Australian based architecture firm Bark, really knows how to create a light in the darkness. The Marcus House stands right up along the shoreline in Queensland. The architecture of the house is meant to celebrate the natural landscape and beaches around, by using semi-transparent materials, large structural openings, garden views from the north, and allowing natural breezes to filter throughout the space. Bark explains in detail as to how they captured the essence of nature within the house.
“Windows and doors are Strategically Positioned to capture the Prevailing breezes whilst roof overhangs are Generous Protecting the house from direct summer sunlight. Air conditioning has not been installed in the Marcus Beach House nor is it desired. Air conditioning has not installed Been In The Marcus Beach House nor is it desired. Artificial lighting is kept to a minimum due to the generous amount and position of glazing, particularly facing north. Artificial lighting to a minimum Kept IS due to the generous Amount and position of glazing, particularly north facings. The roof over the Master Bedroom pavilion rises to the north providing a band of high level, operable, clerestory glazing capturing daylight and allowing any warm air to escape, setting up an effective ‘stack effect’ natural cooling process. The roof over the Master Bedroom pavilion Rises To The north Providing a band of high level, operable clerestory glazing capturing daylight and Allowing “any warm air to escape, setting up effective year ‘stack effect’ natural cooling process. The connection between the deck and living spaces is dynamic and direct. The Connection Between the deck and living Space is dynamic and direct. As the heart of the house, the covered double height outdoor room is actively used all year round as dappled sunlight is filtered through a timber batten screen hung below the roof structure. As The Heart Of The House, The Covered outdoor double height room IS Actively Used all year round as dappled sunlight filtered IS-through timber batten screen was hung below-the-roof structure.”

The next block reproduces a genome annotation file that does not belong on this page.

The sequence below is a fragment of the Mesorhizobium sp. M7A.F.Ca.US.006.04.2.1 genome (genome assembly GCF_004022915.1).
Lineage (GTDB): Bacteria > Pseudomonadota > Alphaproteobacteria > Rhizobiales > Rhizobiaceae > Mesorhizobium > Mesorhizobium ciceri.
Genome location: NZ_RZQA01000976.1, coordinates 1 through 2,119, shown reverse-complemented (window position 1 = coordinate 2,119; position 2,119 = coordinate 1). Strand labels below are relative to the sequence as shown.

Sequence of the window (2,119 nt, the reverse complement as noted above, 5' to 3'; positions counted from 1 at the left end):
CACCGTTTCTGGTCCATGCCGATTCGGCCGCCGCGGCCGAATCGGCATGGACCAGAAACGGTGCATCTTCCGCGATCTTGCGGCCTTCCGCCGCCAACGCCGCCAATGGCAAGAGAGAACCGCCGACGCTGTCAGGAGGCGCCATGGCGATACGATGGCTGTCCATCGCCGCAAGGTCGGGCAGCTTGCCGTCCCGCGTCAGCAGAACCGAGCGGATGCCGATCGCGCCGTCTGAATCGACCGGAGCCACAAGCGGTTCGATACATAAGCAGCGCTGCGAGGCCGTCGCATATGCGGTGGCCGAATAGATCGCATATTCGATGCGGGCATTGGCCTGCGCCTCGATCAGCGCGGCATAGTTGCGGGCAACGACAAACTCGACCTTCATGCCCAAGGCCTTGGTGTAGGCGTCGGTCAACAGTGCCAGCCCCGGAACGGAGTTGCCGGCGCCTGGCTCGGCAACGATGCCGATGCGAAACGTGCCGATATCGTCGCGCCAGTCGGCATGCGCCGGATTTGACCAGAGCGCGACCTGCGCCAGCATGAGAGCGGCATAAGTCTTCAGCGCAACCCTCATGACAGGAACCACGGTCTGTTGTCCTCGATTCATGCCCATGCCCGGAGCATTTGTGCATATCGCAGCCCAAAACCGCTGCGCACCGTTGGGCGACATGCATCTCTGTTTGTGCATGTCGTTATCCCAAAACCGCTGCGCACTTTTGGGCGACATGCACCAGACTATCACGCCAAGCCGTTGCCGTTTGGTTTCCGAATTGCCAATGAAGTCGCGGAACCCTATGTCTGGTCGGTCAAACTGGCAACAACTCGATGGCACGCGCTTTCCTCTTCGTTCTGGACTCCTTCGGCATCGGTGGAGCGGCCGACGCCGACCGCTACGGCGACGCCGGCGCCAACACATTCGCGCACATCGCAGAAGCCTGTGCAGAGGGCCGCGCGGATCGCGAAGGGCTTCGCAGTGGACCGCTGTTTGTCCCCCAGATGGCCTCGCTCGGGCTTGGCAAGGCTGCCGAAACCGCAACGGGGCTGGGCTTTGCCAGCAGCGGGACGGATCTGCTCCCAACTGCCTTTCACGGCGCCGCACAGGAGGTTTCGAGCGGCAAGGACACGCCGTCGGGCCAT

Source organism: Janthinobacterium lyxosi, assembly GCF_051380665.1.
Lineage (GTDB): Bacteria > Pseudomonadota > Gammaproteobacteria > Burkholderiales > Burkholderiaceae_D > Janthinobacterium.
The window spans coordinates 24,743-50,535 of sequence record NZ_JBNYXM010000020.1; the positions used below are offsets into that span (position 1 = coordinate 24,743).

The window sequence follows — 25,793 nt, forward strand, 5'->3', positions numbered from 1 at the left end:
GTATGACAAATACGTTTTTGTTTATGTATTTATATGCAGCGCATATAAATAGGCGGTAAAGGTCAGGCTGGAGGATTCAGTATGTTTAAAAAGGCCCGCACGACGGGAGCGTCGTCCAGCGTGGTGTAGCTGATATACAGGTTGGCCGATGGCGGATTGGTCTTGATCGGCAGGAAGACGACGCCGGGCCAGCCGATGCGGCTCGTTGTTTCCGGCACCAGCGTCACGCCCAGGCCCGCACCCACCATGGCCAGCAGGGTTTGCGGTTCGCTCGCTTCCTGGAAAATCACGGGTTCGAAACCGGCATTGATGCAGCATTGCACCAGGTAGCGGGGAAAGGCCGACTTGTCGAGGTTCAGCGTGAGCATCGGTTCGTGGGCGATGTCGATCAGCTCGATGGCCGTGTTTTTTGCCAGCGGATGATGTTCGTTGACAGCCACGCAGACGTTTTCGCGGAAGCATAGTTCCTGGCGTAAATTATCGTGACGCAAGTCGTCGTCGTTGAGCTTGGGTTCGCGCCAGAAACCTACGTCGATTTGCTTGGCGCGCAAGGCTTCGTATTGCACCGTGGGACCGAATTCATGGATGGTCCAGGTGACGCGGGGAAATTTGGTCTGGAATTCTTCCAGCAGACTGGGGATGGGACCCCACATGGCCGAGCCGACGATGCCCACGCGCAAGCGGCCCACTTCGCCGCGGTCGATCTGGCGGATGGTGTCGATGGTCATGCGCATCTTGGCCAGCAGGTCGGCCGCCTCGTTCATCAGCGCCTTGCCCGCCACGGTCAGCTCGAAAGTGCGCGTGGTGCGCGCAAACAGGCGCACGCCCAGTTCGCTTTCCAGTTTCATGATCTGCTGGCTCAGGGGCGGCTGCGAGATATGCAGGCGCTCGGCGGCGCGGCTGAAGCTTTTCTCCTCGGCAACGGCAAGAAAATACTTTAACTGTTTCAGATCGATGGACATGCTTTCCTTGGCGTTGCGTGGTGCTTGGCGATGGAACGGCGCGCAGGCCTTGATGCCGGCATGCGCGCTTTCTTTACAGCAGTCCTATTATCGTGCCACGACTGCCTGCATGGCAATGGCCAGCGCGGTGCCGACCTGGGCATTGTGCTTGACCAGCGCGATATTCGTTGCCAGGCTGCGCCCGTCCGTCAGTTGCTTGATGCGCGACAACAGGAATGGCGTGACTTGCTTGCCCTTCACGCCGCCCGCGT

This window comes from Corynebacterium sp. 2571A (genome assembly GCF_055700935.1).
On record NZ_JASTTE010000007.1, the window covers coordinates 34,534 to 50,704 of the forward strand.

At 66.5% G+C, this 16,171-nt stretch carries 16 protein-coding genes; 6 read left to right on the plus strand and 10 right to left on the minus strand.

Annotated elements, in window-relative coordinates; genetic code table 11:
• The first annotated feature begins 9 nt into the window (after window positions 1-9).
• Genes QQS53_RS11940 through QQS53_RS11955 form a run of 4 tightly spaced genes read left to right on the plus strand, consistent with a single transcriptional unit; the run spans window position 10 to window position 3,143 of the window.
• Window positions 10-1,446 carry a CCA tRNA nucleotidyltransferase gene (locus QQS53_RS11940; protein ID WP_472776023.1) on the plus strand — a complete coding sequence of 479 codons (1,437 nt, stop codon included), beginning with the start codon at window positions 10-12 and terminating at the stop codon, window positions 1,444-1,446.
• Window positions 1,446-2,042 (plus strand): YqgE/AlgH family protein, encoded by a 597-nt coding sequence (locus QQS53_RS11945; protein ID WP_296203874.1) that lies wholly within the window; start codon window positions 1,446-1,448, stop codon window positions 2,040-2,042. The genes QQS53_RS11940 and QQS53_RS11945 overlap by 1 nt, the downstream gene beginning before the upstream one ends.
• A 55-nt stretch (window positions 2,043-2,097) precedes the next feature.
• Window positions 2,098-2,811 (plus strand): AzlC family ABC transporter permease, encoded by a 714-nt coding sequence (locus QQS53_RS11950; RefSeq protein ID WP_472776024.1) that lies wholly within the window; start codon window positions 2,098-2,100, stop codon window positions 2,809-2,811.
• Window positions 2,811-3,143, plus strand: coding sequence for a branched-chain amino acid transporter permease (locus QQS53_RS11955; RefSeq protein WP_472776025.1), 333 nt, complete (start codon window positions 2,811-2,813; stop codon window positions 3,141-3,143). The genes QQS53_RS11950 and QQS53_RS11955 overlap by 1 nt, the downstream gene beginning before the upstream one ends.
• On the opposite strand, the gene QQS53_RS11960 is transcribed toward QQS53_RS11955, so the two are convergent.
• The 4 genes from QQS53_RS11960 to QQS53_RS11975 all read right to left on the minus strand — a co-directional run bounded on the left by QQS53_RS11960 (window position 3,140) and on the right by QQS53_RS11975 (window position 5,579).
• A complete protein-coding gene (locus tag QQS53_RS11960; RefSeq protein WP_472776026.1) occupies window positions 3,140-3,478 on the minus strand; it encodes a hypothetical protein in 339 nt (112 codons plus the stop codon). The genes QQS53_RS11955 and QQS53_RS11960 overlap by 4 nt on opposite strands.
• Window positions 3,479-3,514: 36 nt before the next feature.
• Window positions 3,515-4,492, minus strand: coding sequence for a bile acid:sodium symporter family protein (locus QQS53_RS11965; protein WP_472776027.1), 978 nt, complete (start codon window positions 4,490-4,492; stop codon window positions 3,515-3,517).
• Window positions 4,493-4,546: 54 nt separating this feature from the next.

Goes without saying, but the Marcus is stunning! All the levels, and adjoining bridges make this an ideal dwelling for it’s location. Bark chose materials which encompass the house’s sustainable concept such as spotted gum hardwood timber, zincalume sheeting, corrugated zincalume, clear & opal polycarbonate, fibre cement sheet cladding, timber flooring tongue & groove, plasterboard wall lining, ceiling lining plywood. The natural wood materials are just another way that Bark followed through with their concept!
(Photographs Provided By Bark Architecture)